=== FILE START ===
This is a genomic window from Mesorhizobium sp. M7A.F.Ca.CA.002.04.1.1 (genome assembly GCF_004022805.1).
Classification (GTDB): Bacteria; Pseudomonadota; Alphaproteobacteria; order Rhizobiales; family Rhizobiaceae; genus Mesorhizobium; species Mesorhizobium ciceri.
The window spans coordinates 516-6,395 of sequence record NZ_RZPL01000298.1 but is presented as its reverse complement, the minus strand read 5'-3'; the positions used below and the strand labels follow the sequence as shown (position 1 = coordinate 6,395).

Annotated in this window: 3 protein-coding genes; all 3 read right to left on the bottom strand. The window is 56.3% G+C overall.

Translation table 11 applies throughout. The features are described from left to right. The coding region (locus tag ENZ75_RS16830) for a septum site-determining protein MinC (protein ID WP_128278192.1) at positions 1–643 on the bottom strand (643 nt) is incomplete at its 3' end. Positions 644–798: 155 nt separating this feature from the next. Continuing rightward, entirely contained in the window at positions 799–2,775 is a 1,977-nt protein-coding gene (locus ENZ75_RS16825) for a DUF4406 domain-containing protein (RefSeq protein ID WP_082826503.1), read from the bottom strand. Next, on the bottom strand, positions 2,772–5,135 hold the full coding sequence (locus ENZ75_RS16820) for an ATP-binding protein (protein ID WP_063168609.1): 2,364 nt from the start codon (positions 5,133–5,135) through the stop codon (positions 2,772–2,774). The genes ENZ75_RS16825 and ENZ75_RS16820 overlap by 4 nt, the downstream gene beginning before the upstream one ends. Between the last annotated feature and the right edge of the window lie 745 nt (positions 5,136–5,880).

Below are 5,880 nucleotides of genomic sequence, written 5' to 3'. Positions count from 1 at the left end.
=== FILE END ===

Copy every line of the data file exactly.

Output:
This is a genomic window from Mesorhizobium sp. M7A.F.Ca.CA.002.04.1.1 (genome assembly GCF_004022805.1).
Classification (GTDB): Bacteria; Pseudomonadota; Alphaproteobacteria; order Rhizobiales; family Rhizobiaceae; genus Mesorhizobium; species Mesorhizobium ciceri.
The window spans coordinates 516-6,395 of sequence record NZ_RZPL01000298.1 but is presented as its reverse complement, the minus strand read 5'-3'; the positions used below and the strand labels follow the sequence as shown (position 1 = coordinate 6,395).

Annotated in this window: 3 protein-coding genes; all 3 read right to left on the bottom strand. The window is 56.3% G+C overall.

Translation table 11 applies throughout. The features are described from left to right. The coding region (locus tag ENZ75_RS16830) for a septum site-determining protein MinC (protein ID WP_128278192.1) at positions 1–643 on the bottom strand (643 nt) is incomplete at its 3' end. Positions 644–798: 155 nt separating this feature from the next. Continuing rightward, entirely contained in the window at positions 799–2,775 is a 1,977-nt protein-coding gene (locus ENZ75_RS16825) for a DUF4406 domain-containing protein (RefSeq protein ID WP_082826503.1), read from the bottom strand. Next, on the bottom strand, positions 2,772–5,135 hold the full coding sequence (locus ENZ75_RS16820) for an ATP-binding protein (protein ID WP_063168609.1): 2,364 nt from the start codon (positions 5,133–5,135) through the stop codon (positions 2,772–2,774). The genes ENZ75_RS16825 and ENZ75_RS16820 overlap by 4 nt, the downstream gene beginning before the upstream one ends. Between the last annotated feature and the right edge of the window lie 745 nt (positions 5,136–5,880).

Below are 5,880 nucleotides of genomic sequence, written 5' to 3'. Positions count from 1 at the left end.